By Richard Rawlinson
Ed’s note: Richard wrote this for us at a time when the market in blog posts about ritual was approaching saturation. There’s good stuff here, so we’re posting it now, timeless seasonal greeting and all.
…that remains the question. In order to express a meaning you need to establish what the meaning is you’re seeking to express – whether by word, act or symbol. Without meaning, the practical reason for disposing of a rotting corpse is hygiene. As a fond, finite and formalised farewell to someone we love and shall miss, a funeral clearly means more.
To mark a death, we pay tribute to a life. By setting aside an official occasion to do so, emotions are aroused which accentuate the loss we’re feeling. This is deemed good as it helps give closure by preparing us for the ultimate parting – when the curtains close on the body, or it’s lowered into the ground, to be with us no more.
A religious funeral’s meaning is exactly the same as that of a secular funeral – except for the fact it offers hope that death is the beginning of a journey towards peace with God. When you take eternal salvation out of the equation, it’s the same – a fond, finite and formalised farewell to someone we love.
The most meaningful ritual of funerals must surely be the presence of the deceased. Being physically close to a beloved dead person feels extraordinary. Having already grieved the loss for several days, we may yet still be unprepared for the upsurge of emotions on seeing the coffin – let alone the face of the deceased in repose if the lid is kept open. No sooner have we grown accustomed to it, the committal shocks again with its absolute finality. He/she is going, going, gone. Forever. Per sempre. Na zawsze. Jamais. Für immer.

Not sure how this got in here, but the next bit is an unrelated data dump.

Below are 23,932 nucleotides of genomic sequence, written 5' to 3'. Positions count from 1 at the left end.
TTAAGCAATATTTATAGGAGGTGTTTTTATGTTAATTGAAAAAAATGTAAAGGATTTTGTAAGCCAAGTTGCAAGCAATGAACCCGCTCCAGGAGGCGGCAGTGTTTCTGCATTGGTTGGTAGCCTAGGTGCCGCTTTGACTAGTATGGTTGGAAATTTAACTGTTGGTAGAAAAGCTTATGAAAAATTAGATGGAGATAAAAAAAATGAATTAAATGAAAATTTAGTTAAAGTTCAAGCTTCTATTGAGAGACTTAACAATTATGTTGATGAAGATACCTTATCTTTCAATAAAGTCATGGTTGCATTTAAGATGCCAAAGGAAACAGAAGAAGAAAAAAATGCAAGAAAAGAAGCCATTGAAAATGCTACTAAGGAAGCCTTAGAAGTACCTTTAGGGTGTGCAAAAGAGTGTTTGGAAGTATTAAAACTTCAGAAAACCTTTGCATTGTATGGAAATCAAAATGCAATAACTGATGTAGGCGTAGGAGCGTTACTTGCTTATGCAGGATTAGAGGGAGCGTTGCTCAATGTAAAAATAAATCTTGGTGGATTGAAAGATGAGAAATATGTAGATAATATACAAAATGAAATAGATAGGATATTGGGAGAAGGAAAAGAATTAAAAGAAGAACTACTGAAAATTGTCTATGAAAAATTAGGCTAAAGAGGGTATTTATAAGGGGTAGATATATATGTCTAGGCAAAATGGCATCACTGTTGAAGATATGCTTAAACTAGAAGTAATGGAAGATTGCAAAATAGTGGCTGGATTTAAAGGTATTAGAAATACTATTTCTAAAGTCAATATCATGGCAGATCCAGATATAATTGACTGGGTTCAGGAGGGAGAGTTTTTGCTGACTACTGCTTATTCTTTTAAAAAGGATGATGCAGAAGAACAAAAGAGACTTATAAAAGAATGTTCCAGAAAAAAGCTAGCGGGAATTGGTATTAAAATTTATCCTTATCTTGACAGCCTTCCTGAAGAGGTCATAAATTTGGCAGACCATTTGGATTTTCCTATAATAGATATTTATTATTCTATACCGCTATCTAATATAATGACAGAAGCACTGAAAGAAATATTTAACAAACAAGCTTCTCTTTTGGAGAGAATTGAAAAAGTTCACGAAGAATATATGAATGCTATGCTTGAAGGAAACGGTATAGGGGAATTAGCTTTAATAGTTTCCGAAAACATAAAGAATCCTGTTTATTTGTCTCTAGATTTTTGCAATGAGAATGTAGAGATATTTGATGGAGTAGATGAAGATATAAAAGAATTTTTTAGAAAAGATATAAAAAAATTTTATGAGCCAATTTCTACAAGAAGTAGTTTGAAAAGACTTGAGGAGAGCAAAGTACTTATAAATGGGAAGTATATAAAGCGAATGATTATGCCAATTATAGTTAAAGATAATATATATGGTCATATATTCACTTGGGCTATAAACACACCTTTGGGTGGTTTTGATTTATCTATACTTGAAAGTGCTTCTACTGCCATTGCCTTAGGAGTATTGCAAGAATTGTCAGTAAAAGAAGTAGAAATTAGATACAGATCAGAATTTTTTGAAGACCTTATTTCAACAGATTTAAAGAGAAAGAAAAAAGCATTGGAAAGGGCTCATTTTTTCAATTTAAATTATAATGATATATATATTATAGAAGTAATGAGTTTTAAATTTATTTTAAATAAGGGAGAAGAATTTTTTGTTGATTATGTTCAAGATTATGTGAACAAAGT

So a key purpose of a funeral is to instruct the living in acceptance of death. In both religious and secular funerals, the celebrant collaborates with the bereaved to give a dignified, relevant, moving and loving send-off that helps the living come to terms with their loss.
If a chief aim is to bring emotions to a crescendo to aid closure, what words, actions and symbols best inspire ‘healthy sadness’? We have the essential presence of the body, along with the ultimate tearjerker of its departure. We have eulogies that capture the essence of the deceased, along with poems and other readings. We have music, the most moving art form of all, and, even better, music accompanied by lyrics. We have contemplative moments of remembrance, and processions past the coffin for intimate farewells.
We have buildings with meaning too. Church interiors are often designed to inspire wonder; they’re dramatic backdrops for rituals that appeal to sight, sound, smell, touch, taste and even the sixth, supernatural sense. The chapels of crematoria, not being theatrical Baroque or Gothic in style, are nevertheless arranged so those present can face the drama around the coffin. There’s the inevitable comparison with a place of worship, but they can just as readily be compared to a theatre. The principle of the layout is the same in a chapel as it is in a theatre or even a classroom, a platform for participants whether priests, actors or lecturers. Just as a priest has his altar, an actor his set and a lecturer his slide show, so can a celebrant have scripts and props that give performance resonance. But which script and what props?